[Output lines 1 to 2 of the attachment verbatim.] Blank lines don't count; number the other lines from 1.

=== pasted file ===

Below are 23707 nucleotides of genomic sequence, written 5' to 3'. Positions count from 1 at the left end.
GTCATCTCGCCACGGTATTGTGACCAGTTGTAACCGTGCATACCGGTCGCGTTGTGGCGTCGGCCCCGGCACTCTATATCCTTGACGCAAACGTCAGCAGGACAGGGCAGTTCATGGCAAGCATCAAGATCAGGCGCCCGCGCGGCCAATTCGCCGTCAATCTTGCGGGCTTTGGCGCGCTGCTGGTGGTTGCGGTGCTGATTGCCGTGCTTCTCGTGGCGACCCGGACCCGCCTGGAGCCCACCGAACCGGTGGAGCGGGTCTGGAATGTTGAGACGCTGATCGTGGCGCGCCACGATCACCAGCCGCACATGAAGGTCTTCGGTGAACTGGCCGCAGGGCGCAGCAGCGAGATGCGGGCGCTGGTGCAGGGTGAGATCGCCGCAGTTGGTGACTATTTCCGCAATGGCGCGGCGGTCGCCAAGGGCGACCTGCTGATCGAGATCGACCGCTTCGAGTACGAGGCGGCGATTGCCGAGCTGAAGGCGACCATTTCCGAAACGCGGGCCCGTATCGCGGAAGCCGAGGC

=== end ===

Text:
Below are 23707 nucleotides of genomic sequence, written 5' to 3'. Positions count from 1 at the left end.
GTCATCTCGCCACGGTATTGTGACCAGTTGTAACCGTGCATACCGGTCGCGTTGTGGCGTCGGCCCCGGCACTCTATATCCTTGACGCAAACGTCAGCAGGACAGGGCAGTTCATGGCAAGCATCAAGATCAGGCGCCCGCGCGGCCAATTCGCCGTCAATCTTGCGGGCTTTGGCGCGCTGCTGGTGGTTGCGGTGCTGATTGCCGTGCTTCTCGTGGCGACCCGGACCCGCCTGGAGCCCACCGAACCGGTGGAGCGGGTCTGGAATGTTGAGACGCTGATCGTGGCGCGCCACGATCACCAGCCGCACATGAAGGTCTTCGGTGAACTGGCCGCAGGGCGCAGCAGCGAGATGCGGGCGCTGGTGCAGGGTGAGATCGCCGCAGTTGGTGACTATTTCCGCAATGGCGCGGCGGTCGCCAAGGGCGACCTGCTGATCGAGATCGACCGCTTCGAGTACGAGGCGGCGATTGCCGAGCTGAAGGCGACCATTTCCGAAACGCGGGCCCGTATCGCGGAAGCCGAGGC